Alumni Spotlight: Seoyeon Choi, MPP’19
At the BIP Lab, our main goal is to understand parental decision-making. If information is power, we believe that learning about someone else’s personal experience can be particularly helpful when making decisions for your career, too. That’s why we wanted to introduce our interview series, “Alumni Spotlight,” where we sit down with former students to learn what drives them, what they liked about working at the BIP lab, and where they are now.
We caught up with Seoyeon Choi to learn more about her experiences as a former BIP Lab field research assistant and her life post BIP Lab. She will be joining the Human Development and Psychology Master of Arts program at UCLA Graduate School of Education this coming Fall.
BIP Lab: How did you become interested in your field? What drew you to work at the BIP Lab?
Choi: During the Winter 2017 quarter, while I was in my second year as an MPP student and 5- months pregnant, I took two courses related to child policy; one of them was from Professor Kalil and it was titled “Early Childhood: Human Capital Development and Public Policy”. I was never interested in education and children’s studies before taking these courses, but those two courses changed my life.
BIP Lab: What was your past position at the BIP Lab and how long were you with the BIP Lab?
Choi: I was a field research assistant for about 7 months.
BIP Lab: When and how did you first become interested in your field? What drew you to work at the BIP Lab?
Choi: During the Winter 2017 quarter, while I was in my second year as an MPP student and 5- months pregnant, I took two courses related to child policy; one of them was from Professor Kalil and it was titled “Early Childhood: Human Capital Development and Public Policy”. I was never interested in education and children studies before taking these courses, but those two courses changed my life.
BIP Lab: What is one of your favorite memories of the BIP Lab?
Choi: My favorite memories were watching children and their caretakers sharing their moments during pick-ups and drop-offs. One time, a kid was feeling really upset when their caretakers were late, and I was lucky to give them a hug (with consent) and waited together until they came. Those experiences taught me hands-on insights on education issues. For instance, why was the parent late? Sometimes it is because they were working 2-3 jobs to make ends meet. Sometimes they had other kids to pick up from different schools. BIP Lab gives you the best opportunity to uncover real-world aspects of education and parenting.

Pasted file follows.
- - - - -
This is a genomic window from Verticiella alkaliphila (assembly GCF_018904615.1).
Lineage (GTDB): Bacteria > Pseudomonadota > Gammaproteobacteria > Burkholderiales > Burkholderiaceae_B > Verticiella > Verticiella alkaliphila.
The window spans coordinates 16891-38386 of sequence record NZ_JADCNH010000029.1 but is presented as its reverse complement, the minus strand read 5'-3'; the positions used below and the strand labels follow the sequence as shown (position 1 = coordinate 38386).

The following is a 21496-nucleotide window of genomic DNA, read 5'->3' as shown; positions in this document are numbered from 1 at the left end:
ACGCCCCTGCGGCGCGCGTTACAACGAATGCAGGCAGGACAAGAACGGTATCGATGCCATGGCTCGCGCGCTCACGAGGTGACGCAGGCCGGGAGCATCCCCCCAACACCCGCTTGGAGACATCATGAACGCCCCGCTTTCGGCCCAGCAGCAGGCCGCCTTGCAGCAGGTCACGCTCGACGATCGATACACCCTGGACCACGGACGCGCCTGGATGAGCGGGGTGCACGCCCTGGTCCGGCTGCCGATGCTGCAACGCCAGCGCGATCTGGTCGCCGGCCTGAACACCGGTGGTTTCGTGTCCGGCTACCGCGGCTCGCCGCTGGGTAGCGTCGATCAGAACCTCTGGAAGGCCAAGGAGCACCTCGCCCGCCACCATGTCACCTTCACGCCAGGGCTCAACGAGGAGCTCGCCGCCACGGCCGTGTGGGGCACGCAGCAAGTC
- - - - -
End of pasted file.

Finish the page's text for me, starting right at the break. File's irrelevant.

BIP Lab: How do you think your experience and time at the BIP Lab helped you get to where you are today?
Choi: I was able to observe multiplex parent-child and teacher-student interactions. This experience helped shape my research interest in interventions that can be implemented by families and educators to promote early childhood development, especially for low-income children.
BIP Lab: What do you think makes the BIP Lab special and unique?
Choi: The lab shares the research updates and data with research assistants. So, you get to see what your fieldwork has contributed to. It also invites research assistants to great talks which were all insightful.
BIP Lab: What advice would you give to other students who aspire to follow a similar career path?
Choi: To actively communicate with other research assistants and lab affiliates as well as with school officials and caretakers if you work in the field. Education is everything. I believe it is the one of few ways to almost resolve every social issue. Believe in your cause and keep working. There is so much work to do here.
BIP Lab: What do you enjoy doing in your free time?
Choi: With a toddler during the pandemic, I do not have free time. But when I do, I read articles and listen to podcasts on education.
Interview conducted by Eibhlin Lim.